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The subject of complexity and its sister field of systems thinking are fascinating areas for research. In a single swoop many of the concepts that underpin these areas can provide explanation for so many apparently unrelated phenomenon, ranging from star formation to market collapses to epidemics. But the application of these ideas and concepts to business seems to somehow fall short of gaining widespread acceptance or generating commercial value.
It is very fashionable these days to talk about supply chain complexity. But everyone who uses this term assumes that their readers understand what is meant by "complexity". But do they?
I was surprised to learn that there is a lot of debate over the defintion of the term "gene" among geneticists! In spite of this seemingly fundamental hurdle, no one can argue that the study and applications of genetics has greatly benefited society. In fact every day brings some news about a new gene therapy or the discovery of a genetically related illness. The same cannot be said unfortunately about either complexity science or complexity management.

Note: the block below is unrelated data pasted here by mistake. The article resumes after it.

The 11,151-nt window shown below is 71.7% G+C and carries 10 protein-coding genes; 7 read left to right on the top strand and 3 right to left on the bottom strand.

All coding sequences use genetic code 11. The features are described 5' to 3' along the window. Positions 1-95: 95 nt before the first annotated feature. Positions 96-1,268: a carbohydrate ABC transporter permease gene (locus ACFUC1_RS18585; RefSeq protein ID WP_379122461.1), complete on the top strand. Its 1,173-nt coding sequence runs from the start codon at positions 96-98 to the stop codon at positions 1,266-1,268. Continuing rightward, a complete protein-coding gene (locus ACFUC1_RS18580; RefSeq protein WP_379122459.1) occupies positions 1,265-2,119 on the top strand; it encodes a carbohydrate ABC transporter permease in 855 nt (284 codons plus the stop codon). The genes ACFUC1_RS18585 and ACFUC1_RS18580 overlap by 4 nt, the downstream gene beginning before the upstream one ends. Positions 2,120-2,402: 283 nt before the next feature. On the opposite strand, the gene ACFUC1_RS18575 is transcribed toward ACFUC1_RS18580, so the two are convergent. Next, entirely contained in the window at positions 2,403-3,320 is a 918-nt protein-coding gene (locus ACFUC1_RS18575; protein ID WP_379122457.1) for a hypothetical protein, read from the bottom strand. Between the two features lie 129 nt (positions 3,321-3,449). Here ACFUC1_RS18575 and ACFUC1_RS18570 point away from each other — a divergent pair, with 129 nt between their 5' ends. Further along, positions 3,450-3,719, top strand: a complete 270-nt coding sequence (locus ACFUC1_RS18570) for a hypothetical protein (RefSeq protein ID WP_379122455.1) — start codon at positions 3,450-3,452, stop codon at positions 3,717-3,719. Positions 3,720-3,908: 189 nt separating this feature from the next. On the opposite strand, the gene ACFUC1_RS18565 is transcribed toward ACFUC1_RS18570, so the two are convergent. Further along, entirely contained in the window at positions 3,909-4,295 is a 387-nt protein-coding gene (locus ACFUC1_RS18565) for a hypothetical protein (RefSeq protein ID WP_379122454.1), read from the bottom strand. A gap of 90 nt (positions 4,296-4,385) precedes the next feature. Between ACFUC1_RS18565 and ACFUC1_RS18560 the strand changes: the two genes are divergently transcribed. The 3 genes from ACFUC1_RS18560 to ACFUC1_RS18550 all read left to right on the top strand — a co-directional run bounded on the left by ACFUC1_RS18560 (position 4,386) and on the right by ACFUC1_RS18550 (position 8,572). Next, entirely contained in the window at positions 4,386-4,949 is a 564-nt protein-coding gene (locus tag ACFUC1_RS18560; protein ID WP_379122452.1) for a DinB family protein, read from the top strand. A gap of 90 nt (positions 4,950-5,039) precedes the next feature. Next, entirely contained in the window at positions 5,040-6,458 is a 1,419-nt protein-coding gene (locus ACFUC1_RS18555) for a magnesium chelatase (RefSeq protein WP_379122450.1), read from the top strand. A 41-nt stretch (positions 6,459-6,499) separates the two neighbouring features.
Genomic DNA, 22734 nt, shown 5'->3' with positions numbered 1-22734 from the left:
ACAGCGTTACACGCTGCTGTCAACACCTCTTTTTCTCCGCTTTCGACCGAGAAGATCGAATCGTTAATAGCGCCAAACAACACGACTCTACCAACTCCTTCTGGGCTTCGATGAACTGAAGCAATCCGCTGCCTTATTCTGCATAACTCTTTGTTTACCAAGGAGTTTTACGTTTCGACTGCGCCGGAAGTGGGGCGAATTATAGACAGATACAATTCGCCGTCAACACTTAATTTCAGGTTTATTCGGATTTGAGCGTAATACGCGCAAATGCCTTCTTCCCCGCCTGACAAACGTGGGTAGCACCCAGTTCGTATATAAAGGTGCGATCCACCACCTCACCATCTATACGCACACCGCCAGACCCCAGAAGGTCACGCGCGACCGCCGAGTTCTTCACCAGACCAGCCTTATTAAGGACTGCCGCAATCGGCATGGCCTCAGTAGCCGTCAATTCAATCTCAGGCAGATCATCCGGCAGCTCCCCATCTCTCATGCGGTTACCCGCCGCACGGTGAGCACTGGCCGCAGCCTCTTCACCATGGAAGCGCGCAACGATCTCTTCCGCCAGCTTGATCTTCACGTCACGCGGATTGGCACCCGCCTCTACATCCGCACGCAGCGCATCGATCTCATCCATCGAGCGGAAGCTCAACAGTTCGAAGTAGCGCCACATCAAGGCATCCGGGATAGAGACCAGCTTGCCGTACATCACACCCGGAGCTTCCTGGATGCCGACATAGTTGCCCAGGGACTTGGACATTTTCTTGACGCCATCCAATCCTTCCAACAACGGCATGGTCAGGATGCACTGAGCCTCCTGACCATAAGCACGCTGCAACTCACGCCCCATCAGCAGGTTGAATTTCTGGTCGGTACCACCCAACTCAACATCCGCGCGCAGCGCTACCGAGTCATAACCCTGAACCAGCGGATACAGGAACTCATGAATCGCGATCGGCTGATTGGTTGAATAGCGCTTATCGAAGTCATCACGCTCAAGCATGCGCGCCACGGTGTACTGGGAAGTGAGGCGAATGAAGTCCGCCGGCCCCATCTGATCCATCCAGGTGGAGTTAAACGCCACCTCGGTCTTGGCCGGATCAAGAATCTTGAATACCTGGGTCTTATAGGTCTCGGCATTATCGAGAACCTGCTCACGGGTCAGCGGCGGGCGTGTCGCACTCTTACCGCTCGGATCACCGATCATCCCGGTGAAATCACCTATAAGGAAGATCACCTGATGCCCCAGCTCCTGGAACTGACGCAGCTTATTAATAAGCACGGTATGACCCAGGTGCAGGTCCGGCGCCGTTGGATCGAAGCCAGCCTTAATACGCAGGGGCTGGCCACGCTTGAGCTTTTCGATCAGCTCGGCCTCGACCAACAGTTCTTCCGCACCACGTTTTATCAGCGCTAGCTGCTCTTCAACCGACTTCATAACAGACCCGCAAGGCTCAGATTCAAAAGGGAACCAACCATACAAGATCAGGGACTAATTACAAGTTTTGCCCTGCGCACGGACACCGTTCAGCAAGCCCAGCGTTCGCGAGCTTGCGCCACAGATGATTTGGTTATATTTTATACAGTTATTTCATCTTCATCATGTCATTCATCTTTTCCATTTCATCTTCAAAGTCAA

In a recent survey conducted by GXS - an e-commerce and B2B integration services company, 84% of more than 800 respondents from the logistics industry said that they expect supply chain complexity to increase in the next three years. Furthermore experts who ran the survey indicated that the leaders will be the ones who can "master and manage this complexity".
There are apparently many different definitions of risk as there are practicing groups. But most definitions involve computing some form of probability of an event. Doug Hubbard in his book "Failure of Risk Management" makes a very convincing argument for standardizing the definition by invoking the difference between Risk and Uncertainty.